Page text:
Lovin’ Spoonful (and general)
From Lillian Roxon’s article in Eye:
Joe Butler of the Spoonful, who loves it and is shamelessly sentimental about it, stayed there long after he could well afford to stay elsewhere. Its very squalor played a big role in his life and that of the other three in the group. “It inspired us because it made us frightened of poverty,” he said.
Those were the days when the hurricane eye of the rock scene had not yet started its subtle shift away from London back to the United States and when not being English was the kiss of death to young musicians.
Two of those kissed-by-death musicians, young, penniless, unable to find work that paid anything like real money around the Village, had taken a dank eight-by-ten room at the Albert mainly to store their instruments. It had the single bed in it which, when divided into springs and a mattress, provided a place to sleep for two.
Every day at midday the two others in his group would arrive and the four would play in that small room until late into the night.
At this stage, thankfully, because there are so many versions and no one is really interested anymore in the “real” one, legend takes over. And there is not a teenybopper anywhere in America, or possibly the world (is there?), who does not know that the four were the then still-unknown Lovin’ Spoonful, that the noise of their rehearsals drove the neighbors to complain, that Miss Feldman bounded up to investigate, that the boys told her without rehearsals they would not be able to find work and money to settle the already overdue rent, and that, after some discussion, it was agreed the four could practice anywhere – the basement even – so long as they did not disturb the neighbors.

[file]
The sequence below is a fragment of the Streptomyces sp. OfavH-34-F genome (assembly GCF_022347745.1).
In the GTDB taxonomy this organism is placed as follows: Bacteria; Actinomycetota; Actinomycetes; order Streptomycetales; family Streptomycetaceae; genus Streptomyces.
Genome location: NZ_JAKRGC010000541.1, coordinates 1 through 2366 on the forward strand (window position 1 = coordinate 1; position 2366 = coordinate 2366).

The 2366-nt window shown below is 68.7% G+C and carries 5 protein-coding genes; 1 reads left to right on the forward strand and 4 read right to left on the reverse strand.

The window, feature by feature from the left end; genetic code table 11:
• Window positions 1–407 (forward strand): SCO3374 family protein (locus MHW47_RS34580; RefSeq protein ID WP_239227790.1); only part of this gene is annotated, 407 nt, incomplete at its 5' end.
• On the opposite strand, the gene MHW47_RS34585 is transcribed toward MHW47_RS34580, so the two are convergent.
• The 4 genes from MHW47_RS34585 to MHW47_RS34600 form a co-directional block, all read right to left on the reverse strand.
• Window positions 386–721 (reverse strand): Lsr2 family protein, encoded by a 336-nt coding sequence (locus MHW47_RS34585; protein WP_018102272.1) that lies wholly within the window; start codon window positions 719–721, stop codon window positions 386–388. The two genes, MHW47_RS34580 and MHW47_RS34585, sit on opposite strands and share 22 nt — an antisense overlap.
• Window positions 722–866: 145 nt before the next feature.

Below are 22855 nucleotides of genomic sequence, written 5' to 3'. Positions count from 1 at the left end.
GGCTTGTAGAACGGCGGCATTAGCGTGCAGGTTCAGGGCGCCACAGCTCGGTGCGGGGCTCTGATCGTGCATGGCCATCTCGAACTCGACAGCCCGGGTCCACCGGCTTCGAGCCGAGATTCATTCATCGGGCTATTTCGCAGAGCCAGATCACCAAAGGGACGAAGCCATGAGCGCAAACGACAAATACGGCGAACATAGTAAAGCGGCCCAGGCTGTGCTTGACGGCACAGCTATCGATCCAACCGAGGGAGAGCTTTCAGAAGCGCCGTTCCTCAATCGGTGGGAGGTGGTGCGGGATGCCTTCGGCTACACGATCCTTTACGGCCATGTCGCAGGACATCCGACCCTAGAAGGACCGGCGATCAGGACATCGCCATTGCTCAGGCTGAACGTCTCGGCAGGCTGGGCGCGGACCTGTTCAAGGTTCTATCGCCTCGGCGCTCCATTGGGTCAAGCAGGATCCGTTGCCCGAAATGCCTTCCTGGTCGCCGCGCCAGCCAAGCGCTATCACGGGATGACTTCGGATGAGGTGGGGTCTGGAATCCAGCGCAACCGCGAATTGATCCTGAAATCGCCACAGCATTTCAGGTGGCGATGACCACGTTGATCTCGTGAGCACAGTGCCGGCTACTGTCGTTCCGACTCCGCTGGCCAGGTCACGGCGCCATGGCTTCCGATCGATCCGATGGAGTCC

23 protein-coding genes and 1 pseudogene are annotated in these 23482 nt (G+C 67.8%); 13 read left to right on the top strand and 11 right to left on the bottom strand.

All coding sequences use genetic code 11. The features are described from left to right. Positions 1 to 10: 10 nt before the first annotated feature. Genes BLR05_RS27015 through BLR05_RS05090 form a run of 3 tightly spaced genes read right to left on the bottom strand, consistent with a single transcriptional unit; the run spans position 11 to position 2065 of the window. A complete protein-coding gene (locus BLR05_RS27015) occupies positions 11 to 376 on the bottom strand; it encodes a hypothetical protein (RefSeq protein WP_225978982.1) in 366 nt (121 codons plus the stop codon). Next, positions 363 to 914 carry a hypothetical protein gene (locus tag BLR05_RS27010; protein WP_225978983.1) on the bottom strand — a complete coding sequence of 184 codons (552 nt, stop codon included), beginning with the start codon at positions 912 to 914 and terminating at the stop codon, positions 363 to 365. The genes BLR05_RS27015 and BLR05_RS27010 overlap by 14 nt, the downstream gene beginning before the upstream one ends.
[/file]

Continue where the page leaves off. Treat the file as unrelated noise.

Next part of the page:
For the benefit of the very few who don’t know, the basement became a rehearsal room, the Lovin’ Spoonful a top group as a result of the long hours spent there, and America, thanks to the Spoonful and others they inspired, once more a potent force in the field of popular music.
Joe Butler walked around, regarding it all with a sweet tenderness. “They were very good to us here,” he said….
Obituary, December 16, 2002:
Now, it was the early 1960s and Doherty and Mr. Yanovsky were hanging out in the basement of New York’s Albert Hotel singing their songs. Doherty said the place was a dump but it was a dump where dreams came true.
“I remember Zalman came in one day and sang Do You Believe in Magic and I thought it was nice. I didn’t see him again until the song was a hit,” he said with a laugh.
Doherty said there was no way he could have known that The Lovin’ Spoonful’s first single would hit No. 9 on the Hot 100. He just thought it was a catchy little song.
“You can’t tell if something is going to be a hit, but you can tell if something is a good song,” he said.
“Do You Believe in Magic” was just one of the hit tunes created in the hotel in the city’s lower east side.
“Here we were, in a hotel, in a basement with the ceiling caving in and what was coming out of there was gold. They were mining for gold down there,” Doherty said.
As recounted in Lillian Roxon’s Rock Encylopedia:
There had been an attempt to change all this but they had failed. And the Spoonful, with all their talent, weren’t that good, weren’t clicking or jelling. The story goes - and it’s such a legend now that everyone has forgotten what’s true - that they were at the Night Owl and terrible, and that Joe Marra, the owner, told them to go away and practice. Zally and Joe had a room at the Albert Hotel then, mainly to store equipment. When they rehearsed there, there were complaints. So Miss Feldman, the assistant manager, suggested the basement. And that was it. The group made it. The basement became a shrine; and no musician feels he’s a musician unless he’s stayed at the Albert and rehearsed among the pools of water and the cockroaches. The Albert became the hotel and the Spoonful became the group that eventually turned the hurricane eye of rock away from Liverpool and London to New York and Los Angeles (and later San Francisco).